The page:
Wednesday, 1 January 2014

Last patient of 2013

Bah, I wrote a complete blog post that disappeared into cyberspace when my laptop ran out of battery (note to self: get a new one!). Anyway, the pic is of one of my very last patients before we were evacuated. The wee laddie on the left is Solomon (portentous name, I know!) and the two other boys are his older brothers and the baby's his sister, Betty. He's just over a year old while Betty is around three months and still breastfeeding. He came to us severely malnourished and was also found to have malaria and a urinary tract infection. These malnourished children are extra special to me...maybe because they usually spend weeks on end with us (it takes ages to get even one additional kilo onto their wasted frames), or maybe because the stories that form the background to their illness are usually heartrending.

Take Solomon, for example. His mother has been variously described as being mentally unstable or incredibly 'simple' (almost to the level of an intellectual disability). Whatever the explanation, she was obviously not coping with the care of her four children, even if the oldest two lived separately with their father, a policeman rumoured to be an alcoholic and who was clearly not much involved in the lives of his two youngest kids. Worst still, I think he was partially responsible for their absconding two weeks into their admission. I saw him visit for the first time one Saturday morning, and by the next morning, mum, Solomon and Betty had all vanished. Coincidence, much?

After this disappearing act, they returned the next afternoon with Solomon in a moribund state. My heart just dropped when I saw how obtunded he was, weak and listless with his little eyes rolled back in his head. It turned out that his blood sugar level was 1.7mmol/L (the normal range falling in between 4 and 11mmol/L). Mum claimed that he had refused to eat since 2pm the day before (close to 24 hours), which I gravely doubt, considering there are numerous witnesses to how enthusiastically, almost greedily, Solomon obliterates any edible consumable placed in front of him (it's really cute to see him drink from a cup as large as his head)!

Anyway, mum didn't seem to have any kin who could, or would, help. Both Solomon and his sister were often left in the ward by themselves, crying or fretting terribly, while she was outside cooking or washing. The mothers of the other sick kiddoes would go over and pick them up, trying to soothe away their tears. She would then return to much opprobium; even I, who couldn't understand all the angry words the other mothers unleashed on her, could tell that they heavily disapproved. To top it off, baby Betty fell ill with a mild case of viral bronchiolitis, which was unsurprising considering the rash of bubs with bronch that deluged our paediatric ward in the past month (the epidemiological significance of which is uncertain, especially since we're now heading into the dry season). And their mum fell sick with typhoid fever, not once but twice!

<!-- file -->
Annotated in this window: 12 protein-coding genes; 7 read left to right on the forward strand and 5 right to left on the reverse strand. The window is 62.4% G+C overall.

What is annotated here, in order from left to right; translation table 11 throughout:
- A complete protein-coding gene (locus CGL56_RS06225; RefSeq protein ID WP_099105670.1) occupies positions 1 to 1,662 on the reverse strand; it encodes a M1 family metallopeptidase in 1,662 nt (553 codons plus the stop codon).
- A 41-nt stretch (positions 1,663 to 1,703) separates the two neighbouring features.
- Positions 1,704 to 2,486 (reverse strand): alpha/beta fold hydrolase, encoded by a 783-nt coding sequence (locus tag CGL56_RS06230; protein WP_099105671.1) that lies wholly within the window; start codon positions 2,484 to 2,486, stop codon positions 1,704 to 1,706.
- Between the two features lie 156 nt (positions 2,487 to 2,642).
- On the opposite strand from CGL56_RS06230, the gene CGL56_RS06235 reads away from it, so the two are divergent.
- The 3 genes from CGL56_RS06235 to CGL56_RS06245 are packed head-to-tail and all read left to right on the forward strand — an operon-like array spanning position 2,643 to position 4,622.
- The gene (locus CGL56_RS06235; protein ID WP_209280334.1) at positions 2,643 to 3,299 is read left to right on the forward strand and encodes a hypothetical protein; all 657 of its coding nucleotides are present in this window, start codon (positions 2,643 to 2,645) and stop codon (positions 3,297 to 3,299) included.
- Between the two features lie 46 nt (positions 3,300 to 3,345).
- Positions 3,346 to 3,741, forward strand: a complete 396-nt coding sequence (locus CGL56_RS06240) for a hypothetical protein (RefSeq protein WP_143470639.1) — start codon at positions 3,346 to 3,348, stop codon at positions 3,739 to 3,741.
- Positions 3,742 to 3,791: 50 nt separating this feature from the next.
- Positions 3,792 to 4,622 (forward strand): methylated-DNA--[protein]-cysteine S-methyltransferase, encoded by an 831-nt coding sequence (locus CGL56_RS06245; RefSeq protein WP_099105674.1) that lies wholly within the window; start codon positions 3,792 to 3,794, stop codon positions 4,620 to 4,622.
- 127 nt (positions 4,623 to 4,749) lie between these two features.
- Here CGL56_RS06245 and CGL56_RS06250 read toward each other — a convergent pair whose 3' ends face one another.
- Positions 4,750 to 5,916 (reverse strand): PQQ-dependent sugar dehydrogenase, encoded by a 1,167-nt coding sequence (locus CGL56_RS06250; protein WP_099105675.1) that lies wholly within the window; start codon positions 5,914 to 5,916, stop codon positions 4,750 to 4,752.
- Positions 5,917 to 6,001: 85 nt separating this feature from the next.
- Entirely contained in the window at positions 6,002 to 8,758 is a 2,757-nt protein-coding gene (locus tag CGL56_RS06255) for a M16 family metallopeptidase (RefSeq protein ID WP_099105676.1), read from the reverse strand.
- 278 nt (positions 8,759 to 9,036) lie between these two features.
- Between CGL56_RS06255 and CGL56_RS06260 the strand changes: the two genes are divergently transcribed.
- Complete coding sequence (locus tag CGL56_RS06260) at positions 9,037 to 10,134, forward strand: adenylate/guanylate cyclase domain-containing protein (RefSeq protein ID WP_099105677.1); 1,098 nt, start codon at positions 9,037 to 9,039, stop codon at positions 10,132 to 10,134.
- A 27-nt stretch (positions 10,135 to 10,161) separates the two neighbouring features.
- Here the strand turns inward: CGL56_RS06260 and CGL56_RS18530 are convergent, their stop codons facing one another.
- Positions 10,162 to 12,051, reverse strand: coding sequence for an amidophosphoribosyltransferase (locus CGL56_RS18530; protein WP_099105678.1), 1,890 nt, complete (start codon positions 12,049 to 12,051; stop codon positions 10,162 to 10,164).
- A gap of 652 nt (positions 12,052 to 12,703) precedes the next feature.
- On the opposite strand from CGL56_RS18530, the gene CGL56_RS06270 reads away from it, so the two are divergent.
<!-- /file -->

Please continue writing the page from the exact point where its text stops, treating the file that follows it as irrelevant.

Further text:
Thankfully, we reached the consensus that Solomon was better off having supervised feeds prior to a safe discharge, and hence negotiated with the orphanage under our parent organisation (Harvesters Reaching the Nations) for the family to stay there for a month or so, just to make sure they have enough to eat in the meantime. Please pray for them; the odds are already against them, seeing how over 1 in 10 South Sudanese children die before reaching the age of 5 years (WHO).

Luke 6:20-23 Then He lifted up His eyes toward His disciples, and said: "Blessed are you poor, for yours is the kingdom of God. Blessed are you who hunger now, for you shall be filled. Blessed are you who weep now, for you shall laugh. Blessed are you when men hate you, and when they exclude you, and revile you, and cast out your name as evil, for the Son of Man's sake. Rejoice in that day and leap for joy! For indeed your reward is great in heaven..."

No comments:

Post a Comment